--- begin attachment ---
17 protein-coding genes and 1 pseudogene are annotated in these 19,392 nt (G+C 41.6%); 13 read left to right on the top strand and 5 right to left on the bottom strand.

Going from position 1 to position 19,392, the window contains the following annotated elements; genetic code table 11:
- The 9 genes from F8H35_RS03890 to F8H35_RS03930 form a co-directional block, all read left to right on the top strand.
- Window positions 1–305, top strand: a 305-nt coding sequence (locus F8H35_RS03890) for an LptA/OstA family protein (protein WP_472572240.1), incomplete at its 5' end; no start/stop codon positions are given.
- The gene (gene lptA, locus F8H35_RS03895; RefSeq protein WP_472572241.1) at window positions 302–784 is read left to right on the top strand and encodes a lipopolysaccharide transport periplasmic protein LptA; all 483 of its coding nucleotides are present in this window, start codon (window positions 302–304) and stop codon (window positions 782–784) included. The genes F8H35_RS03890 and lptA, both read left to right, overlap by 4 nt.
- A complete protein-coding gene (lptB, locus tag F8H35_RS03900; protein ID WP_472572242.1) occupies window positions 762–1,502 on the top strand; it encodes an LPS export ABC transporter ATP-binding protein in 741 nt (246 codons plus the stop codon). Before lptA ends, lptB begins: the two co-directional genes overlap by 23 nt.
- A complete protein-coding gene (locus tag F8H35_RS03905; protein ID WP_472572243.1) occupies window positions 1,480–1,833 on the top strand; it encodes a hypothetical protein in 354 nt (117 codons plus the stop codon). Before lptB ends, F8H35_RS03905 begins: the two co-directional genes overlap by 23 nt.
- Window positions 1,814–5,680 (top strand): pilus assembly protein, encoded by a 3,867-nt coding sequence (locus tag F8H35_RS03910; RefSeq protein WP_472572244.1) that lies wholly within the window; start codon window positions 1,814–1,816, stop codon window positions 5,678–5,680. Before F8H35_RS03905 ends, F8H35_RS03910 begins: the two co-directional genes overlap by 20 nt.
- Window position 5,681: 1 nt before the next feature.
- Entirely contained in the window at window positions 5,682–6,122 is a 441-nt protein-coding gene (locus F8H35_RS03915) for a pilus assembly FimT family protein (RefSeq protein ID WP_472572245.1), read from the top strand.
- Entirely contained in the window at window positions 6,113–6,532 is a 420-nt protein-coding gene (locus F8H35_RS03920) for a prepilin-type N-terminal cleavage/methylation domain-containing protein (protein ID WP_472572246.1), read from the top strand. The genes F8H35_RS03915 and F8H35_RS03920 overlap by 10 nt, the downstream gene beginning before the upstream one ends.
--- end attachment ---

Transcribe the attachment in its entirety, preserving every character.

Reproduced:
17 protein-coding genes and 1 pseudogene are annotated in these 19,392 nt (G+C 41.6%); 13 read left to right on the top strand and 5 right to left on the bottom strand.

Going from position 1 to position 19,392, the window contains the following annotated elements; genetic code table 11:
- The 9 genes from F8H35_RS03890 to F8H35_RS03930 form a co-directional block, all read left to right on the top strand.
- Window positions 1–305, top strand: a 305-nt coding sequence (locus F8H35_RS03890) for an LptA/OstA family protein (protein WP_472572240.1), incomplete at its 5' end; no start/stop codon positions are given.
- The gene (gene lptA, locus F8H35_RS03895; RefSeq protein WP_472572241.1) at window positions 302–784 is read left to right on the top strand and encodes a lipopolysaccharide transport periplasmic protein LptA; all 483 of its coding nucleotides are present in this window, start codon (window positions 302–304) and stop codon (window positions 782–784) included. The genes F8H35_RS03890 and lptA, both read left to right, overlap by 4 nt.
- A complete protein-coding gene (lptB, locus tag F8H35_RS03900; protein ID WP_472572242.1) occupies window positions 762–1,502 on the top strand; it encodes an LPS export ABC transporter ATP-binding protein in 741 nt (246 codons plus the stop codon). Before lptA ends, lptB begins: the two co-directional genes overlap by 23 nt.
- A complete protein-coding gene (locus tag F8H35_RS03905; protein ID WP_472572243.1) occupies window positions 1,480–1,833 on the top strand; it encodes a hypothetical protein in 354 nt (117 codons plus the stop codon). Before lptB ends, F8H35_RS03905 begins: the two co-directional genes overlap by 23 nt.
- Window positions 1,814–5,680 (top strand): pilus assembly protein, encoded by a 3,867-nt coding sequence (locus tag F8H35_RS03910; RefSeq protein WP_472572244.1) that lies wholly within the window; start codon window positions 1,814–1,816, stop codon window positions 5,678–5,680. Before F8H35_RS03905 ends, F8H35_RS03910 begins: the two co-directional genes overlap by 20 nt.
- Window position 5,681: 1 nt before the next feature.
- Entirely contained in the window at window positions 5,682–6,122 is a 441-nt protein-coding gene (locus F8H35_RS03915) for a pilus assembly FimT family protein (RefSeq protein ID WP_472572245.1), read from the top strand.
- Entirely contained in the window at window positions 6,113–6,532 is a 420-nt protein-coding gene (locus F8H35_RS03920) for a prepilin-type N-terminal cleavage/methylation domain-containing protein (protein ID WP_472572246.1), read from the top strand. The genes F8H35_RS03915 and F8H35_RS03920 overlap by 10 nt, the downstream gene beginning before the upstream one ends.